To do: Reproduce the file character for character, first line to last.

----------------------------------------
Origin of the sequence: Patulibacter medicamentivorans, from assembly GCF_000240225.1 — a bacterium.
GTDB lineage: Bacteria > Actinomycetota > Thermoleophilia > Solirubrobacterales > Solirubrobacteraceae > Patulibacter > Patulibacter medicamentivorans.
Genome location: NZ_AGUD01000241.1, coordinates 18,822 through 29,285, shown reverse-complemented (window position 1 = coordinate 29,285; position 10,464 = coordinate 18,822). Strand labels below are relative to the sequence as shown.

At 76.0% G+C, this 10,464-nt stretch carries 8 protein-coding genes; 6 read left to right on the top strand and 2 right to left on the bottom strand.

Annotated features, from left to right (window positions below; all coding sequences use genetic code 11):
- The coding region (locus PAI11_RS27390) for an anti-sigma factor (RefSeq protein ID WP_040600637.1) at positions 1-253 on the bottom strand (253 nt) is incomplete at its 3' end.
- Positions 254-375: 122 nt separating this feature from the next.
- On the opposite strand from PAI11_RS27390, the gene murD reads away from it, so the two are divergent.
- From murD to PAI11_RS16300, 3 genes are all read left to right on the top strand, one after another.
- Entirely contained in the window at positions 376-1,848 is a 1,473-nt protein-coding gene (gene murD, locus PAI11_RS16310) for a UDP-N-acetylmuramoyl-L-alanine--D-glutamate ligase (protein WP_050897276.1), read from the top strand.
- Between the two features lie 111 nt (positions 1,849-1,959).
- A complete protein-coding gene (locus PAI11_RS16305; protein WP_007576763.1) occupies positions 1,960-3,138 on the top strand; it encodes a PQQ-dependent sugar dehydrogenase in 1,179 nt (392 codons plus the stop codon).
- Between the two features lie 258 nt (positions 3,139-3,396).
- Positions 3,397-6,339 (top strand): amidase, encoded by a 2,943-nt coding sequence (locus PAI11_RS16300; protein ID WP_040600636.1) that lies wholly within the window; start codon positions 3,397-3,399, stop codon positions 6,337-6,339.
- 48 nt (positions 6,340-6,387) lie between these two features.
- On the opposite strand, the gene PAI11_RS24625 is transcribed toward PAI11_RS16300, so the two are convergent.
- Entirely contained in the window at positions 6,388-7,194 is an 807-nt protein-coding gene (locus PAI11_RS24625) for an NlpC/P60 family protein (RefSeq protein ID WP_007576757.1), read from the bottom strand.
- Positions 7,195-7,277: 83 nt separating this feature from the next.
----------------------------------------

Origin of the sequence: Patulibacter medicamentivorans, from assembly GCF_000240225.1 — a bacterium.
GTDB lineage: Bacteria > Actinomycetota > Thermoleophilia > Solirubrobacterales > Solirubrobacteraceae > Patulibacter > Patulibacter medicamentivorans.
Genome location: NZ_AGUD01000241.1, coordinates 18,822 through 29,285, shown reverse-complemented (window position 1 = coordinate 29,285; position 10,464 = coordinate 18,822). Strand labels below are relative to the sequence as shown.

At 76.0% G+C, this 10,464-nt stretch carries 8 protein-coding genes; 6 read left to right on the top strand and 2 right to left on the bottom strand.

Annotated features, from left to right (window positions below; all coding sequences use genetic code 11):
- The coding region (locus PAI11_RS27390) for an anti-sigma factor (RefSeq protein ID WP_040600637.1) at positions 1-253 on the bottom strand (253 nt) is incomplete at its 3' end.
- Positions 254-375: 122 nt separating this feature from the next.
- On the opposite strand from PAI11_RS27390, the gene murD reads away from it, so the two are divergent.
- From murD to PAI11_RS16300, 3 genes are all read left to right on the top strand, one after another.
- Entirely contained in the window at positions 376-1,848 is a 1,473-nt protein-coding gene (gene murD, locus PAI11_RS16310) for a UDP-N-acetylmuramoyl-L-alanine--D-glutamate ligase (protein WP_050897276.1), read from the top strand.
- Between the two features lie 111 nt (positions 1,849-1,959).
- A complete protein-coding gene (locus PAI11_RS16305; protein WP_007576763.1) occupies positions 1,960-3,138 on the top strand; it encodes a PQQ-dependent sugar dehydrogenase in 1,179 nt (392 codons plus the stop codon).
- Between the two features lie 258 nt (positions 3,139-3,396).
- Positions 3,397-6,339 (top strand): amidase, encoded by a 2,943-nt coding sequence (locus PAI11_RS16300; protein ID WP_040600636.1) that lies wholly within the window; start codon positions 3,397-3,399, stop codon positions 6,337-6,339.
- 48 nt (positions 6,340-6,387) lie between these two features.
- On the opposite strand, the gene PAI11_RS24625 is transcribed toward PAI11_RS16300, so the two are convergent.
- Entirely contained in the window at positions 6,388-7,194 is an 807-nt protein-coding gene (locus PAI11_RS24625) for an NlpC/P60 family protein (RefSeq protein ID WP_007576757.1), read from the bottom strand.
- Positions 7,195-7,277: 83 nt separating this feature from the next.